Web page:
Example of watermark parameters
Suppose the resolution of the output image is 1920 x 1080, the watermark resolution is 320 x 240, XPosition = 5, YPosition = 5, and Width = 10 (unit: percent).
The absolute position and size of the watermark on the output video are as shown below:
XPosition_pixel = 1920 x 5% = 96
YPosition_pixel = 1080 x 5% = 54
Width_pixel = 1920 x 10% = 192
Height_pixel = 192 x 240/320 = 144
The watermark is at 96 pixels away from the left edge of the output video image and 54 pixels away from the top edge of the image. The watermark size is 192 x 144.
How to use
1. Call the AddLiveWatermark API to add a watermark by setting the watermark name and other parameters. 2. Call the CreateLiveWatermarkRule API to create a watermark rule. Set
DomainName (push domain name) and
WatermarkId (returned in step 1). Use the same
AppName as the
AppName in push and playback addresses, which is
live by default.
Note: Using the watermark feature will incur standard transcoding fees.
Configuring Transcoding Parameters
How to use
You can set transcoding parameters via the CSS console or server APIs. Either way, you will mainly use watermark templates, transcoding templates, and transcoding rules for the configuration.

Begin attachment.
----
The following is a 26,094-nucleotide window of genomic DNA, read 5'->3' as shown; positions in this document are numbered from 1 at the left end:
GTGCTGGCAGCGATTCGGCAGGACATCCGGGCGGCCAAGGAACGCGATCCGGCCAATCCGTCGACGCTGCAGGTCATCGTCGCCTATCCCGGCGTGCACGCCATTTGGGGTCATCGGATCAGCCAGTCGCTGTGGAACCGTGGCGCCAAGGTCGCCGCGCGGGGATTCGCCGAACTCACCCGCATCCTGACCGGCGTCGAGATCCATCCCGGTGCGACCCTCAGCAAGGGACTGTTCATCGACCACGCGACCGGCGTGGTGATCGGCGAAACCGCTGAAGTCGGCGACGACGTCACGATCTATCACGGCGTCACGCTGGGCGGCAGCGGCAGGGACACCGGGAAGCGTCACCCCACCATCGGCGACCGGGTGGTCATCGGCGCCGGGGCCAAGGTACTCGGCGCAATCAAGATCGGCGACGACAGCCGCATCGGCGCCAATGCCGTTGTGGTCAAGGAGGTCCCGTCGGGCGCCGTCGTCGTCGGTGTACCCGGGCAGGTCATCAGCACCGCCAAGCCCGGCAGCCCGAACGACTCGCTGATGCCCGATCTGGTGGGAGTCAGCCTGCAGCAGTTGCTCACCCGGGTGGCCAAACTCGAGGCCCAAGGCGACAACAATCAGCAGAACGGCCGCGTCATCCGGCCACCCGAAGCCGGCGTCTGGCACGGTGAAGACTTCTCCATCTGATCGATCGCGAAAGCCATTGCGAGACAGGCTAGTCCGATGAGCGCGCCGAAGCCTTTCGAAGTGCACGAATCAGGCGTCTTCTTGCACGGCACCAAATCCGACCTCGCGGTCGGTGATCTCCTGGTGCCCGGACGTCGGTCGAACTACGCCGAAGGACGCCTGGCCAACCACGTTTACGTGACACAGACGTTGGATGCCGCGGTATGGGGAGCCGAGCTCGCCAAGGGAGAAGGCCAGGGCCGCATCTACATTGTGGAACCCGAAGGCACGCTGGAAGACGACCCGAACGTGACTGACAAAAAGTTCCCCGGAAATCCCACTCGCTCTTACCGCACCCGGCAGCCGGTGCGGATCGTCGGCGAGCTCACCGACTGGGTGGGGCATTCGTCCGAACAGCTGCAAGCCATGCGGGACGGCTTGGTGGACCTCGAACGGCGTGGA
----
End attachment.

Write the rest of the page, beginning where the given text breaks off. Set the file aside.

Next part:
2. Create the corresponding transcoding type and set transcoding parameters as needed. You can use the system's default parameters, and a corresponding transcoding template ID will be generated.
2. Call the CreateLiveTranscodeRule API to set the
DomainName (pull domain name) and
TemplateId (returned in step 1) parameters. Enter an empty string in
StreamName as a wildcard for matching all streams under the domain name. You can also bind the transcoding template with different stream names to enable transcoding for these live streams.
3. Each transcoding template has a unique transcoding template name which is used as the unique ID for playing back the output stream. You can place the transcoding template name after the stream ID in the playback address to pull the output stream corresponding to the transcoding template.
The transcoding rule is used to set whether to enable a specified transcoding template for a specified domain name or stream. A playback domain name can be used to pull a transcoding template only after the corresponding transcoding rule is created. If no transcoding rule has been created, a pull address spliced using the transcoding template name is invalid.
**Playback address = Playback domain name + Playback path + Stream ID_transcoding template name + Authentication string**
For a push with stream ID of
1234_test, the original stream and watermarked streams of different bitrates can be played back via the following addresses:
Standard transcoding stream (watermarked):
TSC transcoding stream (watermarked):
To play back a watermarked stream, you need to bind the corresponding push domain name to the created watermark template.
1. Manage transcoding templates in the console:
You can query, add, modify, and delete transcoding templates in the console.
2. Manage transcoding templates through server APIs: